Oenosandra boisduvalii - Oenosandridae
A small family of only 6 species (endemic to Australia), but as Oenosandra boisduvalii is found from southern Queensland to Tasmania, then across to Western Australia, they are obviously very numerous. For such a widespread species, its food source also needs to be widespread and that is amply filled by various eucalypts, so the larvae are not likely to go hungry.
The gender appearance is quite different with this moth, and they could easily be thought to be two species. Both have a body length of 2 cm (3/4"), with the male sporting a long antennae with a fine pectinate structure, whereas the female has a more whip-like one, but this arrangement is very common with moths to enable wandering males to track down the females. The major difference between them is in their coloration, the female is dressed in a glamorous white silver cloak, ornamented with a black and gold spotted stripe, then topped off with a deep white fur collar. The male not to be outdone, has wings of contrasting darker colors, also with a liberal scattering of black and gold spots, and is him that is more likely encountered of the two.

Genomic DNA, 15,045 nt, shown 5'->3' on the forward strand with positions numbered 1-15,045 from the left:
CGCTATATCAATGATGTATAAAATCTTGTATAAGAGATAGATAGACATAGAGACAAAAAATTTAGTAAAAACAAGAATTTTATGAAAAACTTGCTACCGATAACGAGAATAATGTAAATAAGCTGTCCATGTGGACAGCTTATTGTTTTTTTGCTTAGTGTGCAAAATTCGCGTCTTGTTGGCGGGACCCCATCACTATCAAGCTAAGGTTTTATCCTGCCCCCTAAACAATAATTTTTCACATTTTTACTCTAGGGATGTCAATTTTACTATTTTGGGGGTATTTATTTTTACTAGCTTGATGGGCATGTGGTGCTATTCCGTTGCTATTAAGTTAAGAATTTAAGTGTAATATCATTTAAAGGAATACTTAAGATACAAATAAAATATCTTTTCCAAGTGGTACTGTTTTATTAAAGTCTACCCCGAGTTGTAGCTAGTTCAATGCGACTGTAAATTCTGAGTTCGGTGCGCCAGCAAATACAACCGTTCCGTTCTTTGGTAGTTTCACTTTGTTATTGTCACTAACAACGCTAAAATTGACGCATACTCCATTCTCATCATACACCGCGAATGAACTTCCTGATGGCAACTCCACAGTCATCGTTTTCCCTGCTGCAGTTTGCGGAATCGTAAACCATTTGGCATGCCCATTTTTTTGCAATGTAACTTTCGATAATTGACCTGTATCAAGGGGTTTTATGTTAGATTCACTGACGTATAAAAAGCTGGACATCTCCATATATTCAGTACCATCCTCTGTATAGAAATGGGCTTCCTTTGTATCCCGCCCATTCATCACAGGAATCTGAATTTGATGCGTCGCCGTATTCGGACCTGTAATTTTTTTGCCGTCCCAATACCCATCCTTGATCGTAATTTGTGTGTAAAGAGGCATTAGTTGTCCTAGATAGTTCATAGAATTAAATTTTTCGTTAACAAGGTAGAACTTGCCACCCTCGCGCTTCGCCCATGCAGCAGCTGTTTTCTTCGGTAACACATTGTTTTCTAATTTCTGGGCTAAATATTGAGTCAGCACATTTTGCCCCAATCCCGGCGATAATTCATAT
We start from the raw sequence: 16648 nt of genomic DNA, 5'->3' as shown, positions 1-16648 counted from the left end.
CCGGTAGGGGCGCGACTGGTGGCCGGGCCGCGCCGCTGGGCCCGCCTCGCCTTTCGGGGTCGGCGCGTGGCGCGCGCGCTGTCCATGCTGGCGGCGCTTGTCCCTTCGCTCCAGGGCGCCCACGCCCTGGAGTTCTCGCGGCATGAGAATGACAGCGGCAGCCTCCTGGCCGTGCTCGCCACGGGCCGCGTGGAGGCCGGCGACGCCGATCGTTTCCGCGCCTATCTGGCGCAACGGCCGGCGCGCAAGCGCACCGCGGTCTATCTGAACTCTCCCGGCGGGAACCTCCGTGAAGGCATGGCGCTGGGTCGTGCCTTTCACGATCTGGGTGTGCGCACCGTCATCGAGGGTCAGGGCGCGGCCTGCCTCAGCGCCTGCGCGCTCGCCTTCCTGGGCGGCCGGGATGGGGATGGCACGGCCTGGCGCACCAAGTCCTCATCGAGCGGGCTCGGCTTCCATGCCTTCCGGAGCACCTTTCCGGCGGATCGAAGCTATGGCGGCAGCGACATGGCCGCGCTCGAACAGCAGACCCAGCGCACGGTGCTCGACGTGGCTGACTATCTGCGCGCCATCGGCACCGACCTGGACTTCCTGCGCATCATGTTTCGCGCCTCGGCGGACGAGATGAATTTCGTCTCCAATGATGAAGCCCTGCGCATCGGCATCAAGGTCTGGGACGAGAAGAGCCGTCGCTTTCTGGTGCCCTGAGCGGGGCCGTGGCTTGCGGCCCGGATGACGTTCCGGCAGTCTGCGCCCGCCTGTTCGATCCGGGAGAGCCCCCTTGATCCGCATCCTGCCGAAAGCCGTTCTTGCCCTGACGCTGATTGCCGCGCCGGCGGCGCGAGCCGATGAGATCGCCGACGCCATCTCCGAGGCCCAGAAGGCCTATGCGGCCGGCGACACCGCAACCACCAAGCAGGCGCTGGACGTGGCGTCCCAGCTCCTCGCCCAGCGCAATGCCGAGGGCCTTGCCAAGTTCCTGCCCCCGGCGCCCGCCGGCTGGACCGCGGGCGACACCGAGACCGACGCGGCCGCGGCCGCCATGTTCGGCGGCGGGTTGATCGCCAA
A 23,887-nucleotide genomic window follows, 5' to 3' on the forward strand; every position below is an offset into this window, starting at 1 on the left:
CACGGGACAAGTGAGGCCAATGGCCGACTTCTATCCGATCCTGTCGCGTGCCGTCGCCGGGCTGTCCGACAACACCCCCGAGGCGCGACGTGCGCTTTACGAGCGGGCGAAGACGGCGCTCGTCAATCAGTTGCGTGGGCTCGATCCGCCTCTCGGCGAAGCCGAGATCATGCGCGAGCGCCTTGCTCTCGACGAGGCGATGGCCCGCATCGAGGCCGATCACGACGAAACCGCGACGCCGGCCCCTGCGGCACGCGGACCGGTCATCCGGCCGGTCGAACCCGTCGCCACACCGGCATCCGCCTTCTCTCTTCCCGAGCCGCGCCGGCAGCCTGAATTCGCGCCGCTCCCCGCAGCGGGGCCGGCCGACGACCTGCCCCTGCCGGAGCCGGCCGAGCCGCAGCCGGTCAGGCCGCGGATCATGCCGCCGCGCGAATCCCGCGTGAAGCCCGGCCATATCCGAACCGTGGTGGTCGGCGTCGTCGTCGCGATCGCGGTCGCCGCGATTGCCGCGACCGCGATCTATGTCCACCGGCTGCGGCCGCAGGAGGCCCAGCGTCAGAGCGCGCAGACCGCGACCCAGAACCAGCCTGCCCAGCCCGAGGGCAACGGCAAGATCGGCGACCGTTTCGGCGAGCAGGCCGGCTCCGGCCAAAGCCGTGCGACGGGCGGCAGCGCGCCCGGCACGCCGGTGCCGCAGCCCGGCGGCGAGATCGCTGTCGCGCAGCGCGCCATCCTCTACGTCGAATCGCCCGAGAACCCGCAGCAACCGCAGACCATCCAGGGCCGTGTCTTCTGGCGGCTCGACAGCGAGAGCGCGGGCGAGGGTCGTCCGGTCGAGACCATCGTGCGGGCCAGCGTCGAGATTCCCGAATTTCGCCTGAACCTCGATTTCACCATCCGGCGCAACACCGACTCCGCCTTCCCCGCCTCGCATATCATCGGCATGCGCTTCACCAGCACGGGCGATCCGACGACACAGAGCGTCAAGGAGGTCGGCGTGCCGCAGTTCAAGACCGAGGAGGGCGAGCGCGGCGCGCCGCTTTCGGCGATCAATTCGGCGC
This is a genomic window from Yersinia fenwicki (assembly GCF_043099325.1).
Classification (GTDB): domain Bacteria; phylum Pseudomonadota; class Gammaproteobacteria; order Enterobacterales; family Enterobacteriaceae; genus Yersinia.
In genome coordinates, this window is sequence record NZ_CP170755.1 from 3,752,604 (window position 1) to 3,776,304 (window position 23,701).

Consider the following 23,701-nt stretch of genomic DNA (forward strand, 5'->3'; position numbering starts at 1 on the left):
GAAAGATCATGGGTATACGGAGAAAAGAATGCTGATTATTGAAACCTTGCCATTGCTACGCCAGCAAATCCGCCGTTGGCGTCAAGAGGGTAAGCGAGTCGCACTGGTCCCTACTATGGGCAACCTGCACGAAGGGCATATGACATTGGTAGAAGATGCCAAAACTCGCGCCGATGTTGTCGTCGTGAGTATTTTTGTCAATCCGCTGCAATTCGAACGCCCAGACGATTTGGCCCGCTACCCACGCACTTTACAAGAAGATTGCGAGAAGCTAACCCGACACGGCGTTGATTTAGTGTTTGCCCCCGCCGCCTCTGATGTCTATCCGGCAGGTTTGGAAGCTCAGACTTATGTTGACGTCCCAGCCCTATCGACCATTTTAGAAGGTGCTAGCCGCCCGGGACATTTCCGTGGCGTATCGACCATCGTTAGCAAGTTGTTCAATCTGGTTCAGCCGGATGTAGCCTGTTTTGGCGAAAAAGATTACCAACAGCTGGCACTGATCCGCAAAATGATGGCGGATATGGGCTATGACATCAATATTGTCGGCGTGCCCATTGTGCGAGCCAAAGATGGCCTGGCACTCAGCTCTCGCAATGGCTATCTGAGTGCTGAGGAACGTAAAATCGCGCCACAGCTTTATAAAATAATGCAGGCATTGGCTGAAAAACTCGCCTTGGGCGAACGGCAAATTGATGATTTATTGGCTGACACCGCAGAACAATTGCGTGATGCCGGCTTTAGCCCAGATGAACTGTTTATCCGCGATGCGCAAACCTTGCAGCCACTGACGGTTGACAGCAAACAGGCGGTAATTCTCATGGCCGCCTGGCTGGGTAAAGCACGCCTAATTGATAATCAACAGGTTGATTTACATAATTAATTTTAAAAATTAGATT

Oenosandra boisduvalii is exclusively a night flier and is readily attracted to lights, so most Australians have probably seen them, but not looked closely enough to identify. I have recorded this species in the Esperance region during March and April, which agrees with the common name of Boisduval's Autumn Moth.